Collaborator Profile: Mountain Way

Mountain Way is a film and video production company made up of filmmakers George Magner and Will Webb. They worked with us on our STEAM Careers videos, to teach young people all about the diversity of careers in STEAM – and even feature in one video themselves!
Mountain Way

Tell us a little bit about yourselves.

George Magner (GM): We are a film and video production company with a long history of creating "creative learning" content that brings together inspiring, talented leaders and young people.

Will Webb (WW): I work as a filmmaker full time, including my own creative work and working to a brief for charities, arts organisations and other clients.

How were you involved in Sutton STEAMs Ahead?

GM: We worked on a careers learning & engagement programme designed to introduce school-age learners in Sutton schools to the breadth of careers possibilities using STEAM skills. As filmmakers, we saw our role as being synthesisers of knowledge as well as creative interpreters of a learning brief. We worked with the council and a range of professionals local to the Sutton area who used science, technology, engineering and maths in their roles- often, with surprising doses of art and creativity thrown in. We called our idea "Welcome to the STEAM Hub", and our proposal centred around an imaginary artificial intelligence we called the Intelligent Remote Learning tool, or IRL: the idea being that students could see what STEAM careers really looked like, IRL. We're hoping the students caught the pun…

WW: I worked to create a series of video interviews & sector summaries for the STEAM Hub project. I filmed and edited videos, as well as animating and rendering the robot host, IRL.
A sit down interview between a man and woman sat across a table from one and other
A sit down interview between a man and woman sat on a couch
Mountain Way colleagues, George and Will, have worked on several productions bring a range of ideas and visuals to the forefront.

Were there any highlights and/or take-aways from being part of Sutton STEAMs Ahead?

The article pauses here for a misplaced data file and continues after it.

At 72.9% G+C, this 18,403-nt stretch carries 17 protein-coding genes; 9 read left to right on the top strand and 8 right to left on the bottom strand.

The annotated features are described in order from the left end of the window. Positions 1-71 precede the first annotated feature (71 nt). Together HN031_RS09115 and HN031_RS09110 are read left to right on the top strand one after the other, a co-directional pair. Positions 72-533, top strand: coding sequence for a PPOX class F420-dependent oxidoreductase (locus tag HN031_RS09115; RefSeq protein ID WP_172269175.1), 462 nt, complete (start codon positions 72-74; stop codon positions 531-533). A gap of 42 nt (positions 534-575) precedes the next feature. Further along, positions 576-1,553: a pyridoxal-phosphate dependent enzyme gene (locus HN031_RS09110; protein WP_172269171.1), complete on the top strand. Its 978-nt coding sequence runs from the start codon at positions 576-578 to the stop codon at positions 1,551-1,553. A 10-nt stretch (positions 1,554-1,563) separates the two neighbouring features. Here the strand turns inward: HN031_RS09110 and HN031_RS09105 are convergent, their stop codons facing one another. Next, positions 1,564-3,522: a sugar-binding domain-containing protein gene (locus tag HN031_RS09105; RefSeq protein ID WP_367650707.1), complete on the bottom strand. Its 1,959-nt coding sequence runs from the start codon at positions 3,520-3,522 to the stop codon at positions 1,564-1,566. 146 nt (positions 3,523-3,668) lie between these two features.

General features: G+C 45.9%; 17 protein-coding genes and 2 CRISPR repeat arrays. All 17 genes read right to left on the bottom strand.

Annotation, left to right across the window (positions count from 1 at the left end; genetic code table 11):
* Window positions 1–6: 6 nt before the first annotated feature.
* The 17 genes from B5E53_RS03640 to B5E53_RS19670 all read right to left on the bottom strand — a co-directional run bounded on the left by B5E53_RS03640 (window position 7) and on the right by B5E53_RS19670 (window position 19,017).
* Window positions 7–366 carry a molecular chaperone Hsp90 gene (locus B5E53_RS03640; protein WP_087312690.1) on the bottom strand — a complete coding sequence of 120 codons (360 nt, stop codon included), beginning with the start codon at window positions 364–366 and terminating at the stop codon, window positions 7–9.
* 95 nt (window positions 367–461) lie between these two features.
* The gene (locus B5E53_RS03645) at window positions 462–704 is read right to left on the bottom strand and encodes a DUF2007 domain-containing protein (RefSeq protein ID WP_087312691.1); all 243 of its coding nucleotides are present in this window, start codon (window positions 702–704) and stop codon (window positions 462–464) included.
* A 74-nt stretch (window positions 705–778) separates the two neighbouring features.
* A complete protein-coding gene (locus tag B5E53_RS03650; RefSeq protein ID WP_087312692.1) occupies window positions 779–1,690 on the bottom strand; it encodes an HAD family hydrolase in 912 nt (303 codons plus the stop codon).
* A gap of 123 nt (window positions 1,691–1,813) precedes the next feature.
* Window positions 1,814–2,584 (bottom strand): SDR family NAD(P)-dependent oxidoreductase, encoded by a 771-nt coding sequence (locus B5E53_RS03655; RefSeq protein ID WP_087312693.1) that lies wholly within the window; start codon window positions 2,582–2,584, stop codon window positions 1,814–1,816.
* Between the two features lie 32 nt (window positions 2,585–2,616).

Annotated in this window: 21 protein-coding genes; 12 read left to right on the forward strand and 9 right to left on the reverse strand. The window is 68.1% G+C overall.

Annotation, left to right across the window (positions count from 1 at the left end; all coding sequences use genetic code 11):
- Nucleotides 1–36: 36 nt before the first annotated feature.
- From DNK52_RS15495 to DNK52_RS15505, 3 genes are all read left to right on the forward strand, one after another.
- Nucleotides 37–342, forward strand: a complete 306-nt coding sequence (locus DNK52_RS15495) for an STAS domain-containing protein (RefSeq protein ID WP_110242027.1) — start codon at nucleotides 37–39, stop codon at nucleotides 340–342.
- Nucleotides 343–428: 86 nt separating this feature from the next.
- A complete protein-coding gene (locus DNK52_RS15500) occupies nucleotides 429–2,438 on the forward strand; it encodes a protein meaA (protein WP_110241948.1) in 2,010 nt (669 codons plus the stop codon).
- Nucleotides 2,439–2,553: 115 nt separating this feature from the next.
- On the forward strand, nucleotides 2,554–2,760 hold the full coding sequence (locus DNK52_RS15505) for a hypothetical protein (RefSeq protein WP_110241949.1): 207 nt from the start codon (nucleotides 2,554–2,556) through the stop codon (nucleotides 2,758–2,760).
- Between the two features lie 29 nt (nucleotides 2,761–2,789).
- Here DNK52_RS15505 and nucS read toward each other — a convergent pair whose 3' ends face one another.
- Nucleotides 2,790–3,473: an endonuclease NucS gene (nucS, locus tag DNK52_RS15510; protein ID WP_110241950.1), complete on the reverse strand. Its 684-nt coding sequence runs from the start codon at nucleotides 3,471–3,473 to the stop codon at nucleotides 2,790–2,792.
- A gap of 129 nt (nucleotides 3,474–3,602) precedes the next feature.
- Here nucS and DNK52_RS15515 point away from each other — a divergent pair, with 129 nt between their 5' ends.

GM: It was a real delight to be given freedom to bring a measure of creativity and artistic flair to our project: using a touch of sci-fi gave the project flavour and unity that can sometimes feel a bit lacking when you're handed a corporate brief. We were able to develop our skills blending live action and visual effects (VFX), which represents real growth for our business, and we made some fascinating new connections with Sutton STEAM professionals, and with Sutton itself.

WW: My favourite part of my job is meeting interesting people and hearing about their lives – this is no exception! We had a great time working with a range of contributors from across STEAM careers, and thanks to some schedule-juggling to fit in everyone's working time, we were able to give everyone a slot to chat to IRL inside the STEAM Hub pod.

What does STEAM mean to you?

GM: As a filmmaker, I straddle a strange divide between being an artist, a creative practitioner and a technologist. STEAM speaks to my skillset, in particular the way that a creative small business owner has to engage with new ideas, technologies, theoretical and practical challenges, and responsibilities. We use principles from physics to understand how to manipulate light and sound; we use technology and maths to implement our programmes, run a solvent business, and even just working out how long, far, and costly each new project is going to be. Of course, we try to bring art into everything we do. But perhaps most importantly, we have to be able to appreciate how these skills work in our subjects' lives, and having a grounding in STEAM gives us that versatility.

WW: I work in the arts, but my work requires lots of STEM influences– physics and maths for lenses and cameras, programming and engineering for computers, and so on. So STEAM to me means a full understanding of the vital interconnections between different fields of study and work.

What’s up next for you?

GM: We are always seeking new work and would love to discuss it with you! But away from all that, our company Mountain Way is continuing to build a slate of creative short films. Personally, I am focusing on an exciting new strand of work in prisons, to find ways of blending academic research and first-hand stories to help change our understanding of life in prison.

WW: After our positive experience with IRL (or rather, creating and animating it), we are exploring new uses of computer-generated imagery in our work, as well as in my own fiction films!
Have you worked with us as part of the Sutton STEAMs Ahead programme? Contact us to potentially feature in a Collaborator Profile. Send an email to
Sutton STEAMs Ahead